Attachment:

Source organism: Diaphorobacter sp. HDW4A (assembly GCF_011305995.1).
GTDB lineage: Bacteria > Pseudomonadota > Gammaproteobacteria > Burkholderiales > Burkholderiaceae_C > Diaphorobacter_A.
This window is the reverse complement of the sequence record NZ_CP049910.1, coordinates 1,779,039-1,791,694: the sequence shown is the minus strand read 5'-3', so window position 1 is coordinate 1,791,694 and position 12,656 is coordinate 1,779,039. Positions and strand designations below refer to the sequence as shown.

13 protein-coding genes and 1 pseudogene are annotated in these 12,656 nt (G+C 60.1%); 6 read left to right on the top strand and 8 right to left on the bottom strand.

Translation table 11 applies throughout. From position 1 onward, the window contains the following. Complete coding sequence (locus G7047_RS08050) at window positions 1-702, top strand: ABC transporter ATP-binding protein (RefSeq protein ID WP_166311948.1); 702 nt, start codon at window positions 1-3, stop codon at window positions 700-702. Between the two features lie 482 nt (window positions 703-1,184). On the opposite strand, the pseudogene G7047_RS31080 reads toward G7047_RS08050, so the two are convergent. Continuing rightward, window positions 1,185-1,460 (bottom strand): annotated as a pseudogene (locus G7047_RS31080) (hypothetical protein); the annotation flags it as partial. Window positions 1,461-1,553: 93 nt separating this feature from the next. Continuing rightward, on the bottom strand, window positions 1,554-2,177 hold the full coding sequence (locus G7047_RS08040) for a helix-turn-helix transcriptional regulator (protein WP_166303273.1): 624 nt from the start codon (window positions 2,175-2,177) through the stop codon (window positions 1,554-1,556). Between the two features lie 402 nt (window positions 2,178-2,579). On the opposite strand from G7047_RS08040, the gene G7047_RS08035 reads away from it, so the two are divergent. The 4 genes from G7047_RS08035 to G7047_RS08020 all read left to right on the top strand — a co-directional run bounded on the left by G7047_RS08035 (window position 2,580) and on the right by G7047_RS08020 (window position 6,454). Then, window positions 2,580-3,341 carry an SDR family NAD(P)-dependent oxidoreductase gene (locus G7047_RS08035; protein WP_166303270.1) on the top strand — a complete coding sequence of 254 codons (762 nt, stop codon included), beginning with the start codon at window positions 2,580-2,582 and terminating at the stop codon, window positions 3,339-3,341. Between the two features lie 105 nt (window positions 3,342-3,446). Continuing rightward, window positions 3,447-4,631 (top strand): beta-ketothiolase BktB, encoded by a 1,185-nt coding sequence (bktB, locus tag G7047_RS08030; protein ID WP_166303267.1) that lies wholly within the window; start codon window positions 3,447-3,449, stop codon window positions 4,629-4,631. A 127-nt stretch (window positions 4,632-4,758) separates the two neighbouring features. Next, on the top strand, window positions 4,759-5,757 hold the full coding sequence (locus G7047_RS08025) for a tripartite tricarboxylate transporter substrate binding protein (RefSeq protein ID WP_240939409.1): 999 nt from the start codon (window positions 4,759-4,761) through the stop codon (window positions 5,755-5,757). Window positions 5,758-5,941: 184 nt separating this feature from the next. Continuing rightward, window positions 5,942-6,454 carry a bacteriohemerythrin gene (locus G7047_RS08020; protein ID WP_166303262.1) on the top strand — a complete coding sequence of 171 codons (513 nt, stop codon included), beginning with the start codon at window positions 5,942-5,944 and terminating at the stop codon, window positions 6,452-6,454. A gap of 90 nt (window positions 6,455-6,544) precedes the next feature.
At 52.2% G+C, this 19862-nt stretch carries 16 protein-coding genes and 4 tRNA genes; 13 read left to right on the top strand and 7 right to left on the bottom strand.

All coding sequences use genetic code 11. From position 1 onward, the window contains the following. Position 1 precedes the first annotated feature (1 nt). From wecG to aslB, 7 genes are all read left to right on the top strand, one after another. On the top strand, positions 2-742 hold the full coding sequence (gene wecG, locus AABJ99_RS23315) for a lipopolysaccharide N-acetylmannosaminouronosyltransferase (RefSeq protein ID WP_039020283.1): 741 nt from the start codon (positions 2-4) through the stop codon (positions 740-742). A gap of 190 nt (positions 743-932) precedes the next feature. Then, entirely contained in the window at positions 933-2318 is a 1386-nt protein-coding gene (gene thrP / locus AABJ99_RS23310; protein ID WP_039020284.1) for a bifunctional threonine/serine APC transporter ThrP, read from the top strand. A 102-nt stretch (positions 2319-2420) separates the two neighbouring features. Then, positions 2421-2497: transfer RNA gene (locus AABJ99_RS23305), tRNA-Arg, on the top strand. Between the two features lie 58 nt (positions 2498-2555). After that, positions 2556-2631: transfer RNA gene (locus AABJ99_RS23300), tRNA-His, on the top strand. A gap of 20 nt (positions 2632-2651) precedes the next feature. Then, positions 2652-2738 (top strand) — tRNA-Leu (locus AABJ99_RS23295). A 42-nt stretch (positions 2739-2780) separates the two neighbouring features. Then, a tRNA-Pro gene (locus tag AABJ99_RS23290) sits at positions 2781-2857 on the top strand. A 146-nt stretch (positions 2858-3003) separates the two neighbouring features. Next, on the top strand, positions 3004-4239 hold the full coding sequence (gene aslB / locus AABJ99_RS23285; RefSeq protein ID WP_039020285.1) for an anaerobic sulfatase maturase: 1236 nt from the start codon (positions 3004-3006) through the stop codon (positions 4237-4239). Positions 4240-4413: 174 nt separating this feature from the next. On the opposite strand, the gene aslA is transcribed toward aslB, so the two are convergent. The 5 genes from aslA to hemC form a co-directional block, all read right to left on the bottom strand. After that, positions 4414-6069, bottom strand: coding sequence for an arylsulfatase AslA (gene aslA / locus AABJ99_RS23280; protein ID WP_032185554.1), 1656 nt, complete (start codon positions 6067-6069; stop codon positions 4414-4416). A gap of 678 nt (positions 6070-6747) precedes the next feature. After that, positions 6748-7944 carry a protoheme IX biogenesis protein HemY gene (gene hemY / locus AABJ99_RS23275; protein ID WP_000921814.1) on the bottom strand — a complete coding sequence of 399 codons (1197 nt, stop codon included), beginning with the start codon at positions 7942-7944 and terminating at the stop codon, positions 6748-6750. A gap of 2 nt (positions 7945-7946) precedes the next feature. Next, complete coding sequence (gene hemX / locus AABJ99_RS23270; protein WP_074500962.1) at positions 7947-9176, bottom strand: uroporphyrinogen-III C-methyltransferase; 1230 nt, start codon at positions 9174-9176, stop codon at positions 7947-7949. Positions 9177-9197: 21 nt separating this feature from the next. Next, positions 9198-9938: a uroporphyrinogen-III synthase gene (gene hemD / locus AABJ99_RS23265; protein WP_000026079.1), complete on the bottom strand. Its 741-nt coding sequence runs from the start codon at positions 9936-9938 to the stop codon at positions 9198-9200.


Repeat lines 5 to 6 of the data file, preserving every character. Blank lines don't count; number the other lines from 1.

Translation table 11 applies throughout. From position 1 onward, the window contains the following. Complete coding sequence (locus G7047_RS08050) at window positions 1-702, top strand: ABC transporter ATP-binding protein (RefSeq protein ID WP_166311948.1); 702 nt, start codon at window positions 1-3, stop codon at window positions 700-702. Between the two features lie 482 nt (window positions 703-1,184). On the opposite strand, the pseudogene G7047_RS31080 reads toward G7047_RS08050, so the two are convergent. Continuing rightward, window positions 1,185-1,460 (bottom strand): annotated as a pseudogene (locus G7047_RS31080) (hypothetical protein); the annotation flags it as partial. Window positions 1,461-1,553: 93 nt separating this feature from the next. Continuing rightward, on the bottom strand, window positions 1,554-2,177 hold the full coding sequence (locus G7047_RS08040) for a helix-turn-helix transcriptional regulator (protein WP_166303273.1): 624 nt from the start codon (window positions 2,175-2,177) through the stop codon (window positions 1,554-1,556). Between the two features lie 402 nt (window positions 2,178-2,579). On the opposite strand from G7047_RS08040, the gene G7047_RS08035 reads away from it, so the two are divergent. The 4 genes from G7047_RS08035 to G7047_RS08020 all read left to right on the top strand — a co-directional run bounded on the left by G7047_RS08035 (window position 2,580) and on the right by G7047_RS08020 (window position 6,454). Then, window positions 2,580-3,341 carry an SDR family NAD(P)-dependent oxidoreductase gene (locus G7047_RS08035; protein WP_166303270.1) on the top strand — a complete coding sequence of 254 codons (762 nt, stop codon included), beginning with the start codon at window positions 2,580-2,582 and terminating at the stop codon, window positions 3,339-3,341. Between the two features lie 105 nt (window positions 3,342-3,446). Continuing rightward, window positions 3,447-4,631 (top strand): beta-ketothiolase BktB, encoded by a 1,185-nt coding sequence (bktB, locus tag G7047_RS08030; protein ID WP_166303267.1) that lies wholly within the window; start codon window positions 3,447-3,449, stop codon window positions 4,629-4,631. A 127-nt stretch (window positions 4,632-4,758) separates the two neighbouring features. Next, on the top strand, window positions 4,759-5,757 hold the full coding sequence (locus G7047_RS08025) for a tripartite tricarboxylate transporter substrate binding protein (RefSeq protein ID WP_240939409.1): 999 nt from the start codon (window positions 4,759-4,761) through the stop codon (window positions 5,755-5,757). Window positions 5,758-5,941: 184 nt separating this feature from the next. Continuing rightward, window positions 5,942-6,454 carry a bacteriohemerythrin gene (locus G7047_RS08020; protein ID WP_166303262.1) on the top strand — a complete coding sequence of 171 codons (513 nt, stop codon included), beginning with the start codon at window positions 5,942-5,944 and terminating at the stop codon, window positions 6,452-6,454. A gap of 90 nt (window positions 6,455-6,544) precedes the next feature.
At 52.2% G+C, this 19862-nt stretch carries 16 protein-coding genes and 4 tRNA genes; 13 read left to right on the top strand and 7 right to left on the bottom strand.